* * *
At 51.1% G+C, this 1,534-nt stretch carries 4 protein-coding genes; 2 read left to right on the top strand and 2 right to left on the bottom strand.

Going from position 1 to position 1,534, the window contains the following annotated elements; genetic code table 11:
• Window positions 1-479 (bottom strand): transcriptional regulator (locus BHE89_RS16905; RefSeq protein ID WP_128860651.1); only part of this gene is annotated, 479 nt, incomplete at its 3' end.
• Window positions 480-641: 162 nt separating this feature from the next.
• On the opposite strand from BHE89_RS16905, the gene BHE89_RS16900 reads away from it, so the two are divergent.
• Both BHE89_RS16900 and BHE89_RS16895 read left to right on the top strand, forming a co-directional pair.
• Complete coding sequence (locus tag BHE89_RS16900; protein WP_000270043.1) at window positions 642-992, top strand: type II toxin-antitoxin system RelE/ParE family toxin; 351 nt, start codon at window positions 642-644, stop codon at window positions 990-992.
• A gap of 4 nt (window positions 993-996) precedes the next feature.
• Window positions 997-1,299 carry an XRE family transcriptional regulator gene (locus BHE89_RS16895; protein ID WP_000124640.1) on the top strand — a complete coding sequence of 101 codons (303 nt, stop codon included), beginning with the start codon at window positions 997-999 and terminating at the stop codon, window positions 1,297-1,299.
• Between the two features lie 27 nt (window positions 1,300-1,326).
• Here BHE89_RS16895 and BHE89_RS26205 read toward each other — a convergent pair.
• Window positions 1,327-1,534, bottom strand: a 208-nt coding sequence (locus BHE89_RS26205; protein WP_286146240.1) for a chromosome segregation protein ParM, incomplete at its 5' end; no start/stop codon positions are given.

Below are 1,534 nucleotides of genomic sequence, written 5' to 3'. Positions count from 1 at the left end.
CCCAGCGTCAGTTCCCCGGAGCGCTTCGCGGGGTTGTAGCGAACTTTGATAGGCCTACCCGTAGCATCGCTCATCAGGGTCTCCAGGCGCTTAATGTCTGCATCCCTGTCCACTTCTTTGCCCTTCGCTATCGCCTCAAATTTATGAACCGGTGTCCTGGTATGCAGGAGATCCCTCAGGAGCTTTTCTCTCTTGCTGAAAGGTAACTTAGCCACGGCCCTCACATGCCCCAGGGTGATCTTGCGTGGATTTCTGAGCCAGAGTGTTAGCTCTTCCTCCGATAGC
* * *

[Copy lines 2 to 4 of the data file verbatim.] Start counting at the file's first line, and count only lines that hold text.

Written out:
Going from position 1 to position 1,534, the window contains the following annotated elements; genetic code table 11:
• Window positions 1-479 (bottom strand): transcriptional regulator (locus BHE89_RS16905; RefSeq protein ID WP_128860651.1); only part of this gene is annotated, 479 nt, incomplete at its 3' end.
• Window positions 480-641: 162 nt separating this feature from the next.